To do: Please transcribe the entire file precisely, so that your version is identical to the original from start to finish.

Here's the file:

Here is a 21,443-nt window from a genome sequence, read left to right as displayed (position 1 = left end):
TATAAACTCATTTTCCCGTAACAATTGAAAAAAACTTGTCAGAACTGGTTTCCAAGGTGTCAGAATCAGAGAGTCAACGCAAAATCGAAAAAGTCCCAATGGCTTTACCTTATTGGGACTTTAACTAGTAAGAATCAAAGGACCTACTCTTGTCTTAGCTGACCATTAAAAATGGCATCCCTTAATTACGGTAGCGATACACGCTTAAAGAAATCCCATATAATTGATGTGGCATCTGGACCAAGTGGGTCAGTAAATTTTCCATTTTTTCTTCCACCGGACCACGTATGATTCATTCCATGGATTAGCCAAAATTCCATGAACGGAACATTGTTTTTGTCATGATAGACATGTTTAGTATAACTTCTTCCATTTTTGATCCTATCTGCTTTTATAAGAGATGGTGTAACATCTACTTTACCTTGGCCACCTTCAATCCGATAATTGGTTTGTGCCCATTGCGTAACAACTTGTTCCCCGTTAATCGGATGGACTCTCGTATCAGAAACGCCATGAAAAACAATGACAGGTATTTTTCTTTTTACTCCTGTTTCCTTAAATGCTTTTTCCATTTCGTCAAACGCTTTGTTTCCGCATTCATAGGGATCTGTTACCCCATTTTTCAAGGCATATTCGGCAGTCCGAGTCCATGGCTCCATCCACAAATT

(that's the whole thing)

Here is a 21,443-nt window from a genome sequence, read left to right as displayed (position 1 = left end):
TATAAACTCATTTTCCCGTAACAATTGAAAAAAACTTGTCAGAACTGGTTTCCAAGGTGTCAGAATCAGAGAGTCAACGCAAAATCGAAAAAGTCCCAATGGCTTTACCTTATTGGGACTTTAACTAGTAAGAATCAAAGGACCTACTCTTGTCTTAGCTGACCATTAAAAATGGCATCCCTTAATTACGGTAGCGATACACGCTTAAAGAAATCCCATATAATTGATGTGGCATCTGGACCAAGTGGGTCAGTAAATTTTCCATTTTTTCTTCCACCGGACCACGTATGATTCATTCCATGGATTAGCCAAAATTCCATGAACGGAACATTGTTTTTGTCATGATAGACATGTTTAGTATAACTTCTTCCATTTTTGATCCTATCTGCTTTTATAAGAGATGGTGTAACATCTACTTTACCTTGGCCACCTTCAATCCGATAATTGGTTTGTGCCCATTGCGTAACAACTTGTTCCCCGTTAATCGGATGGACTCTCGTATCAGAAACGCCATGAAAAACAATGACAGGTATTTTTCTTTTTACTCCTGTTTCCTTAAATGCTTTTTCCATTTCGTCAAACGCTTTGTTTCCGCATTCATAGGGATCTGTTACCCCATTTTTCAAGGCATATTCGGCAGTCCGAGTCCATGGCTCCATCCACAAATT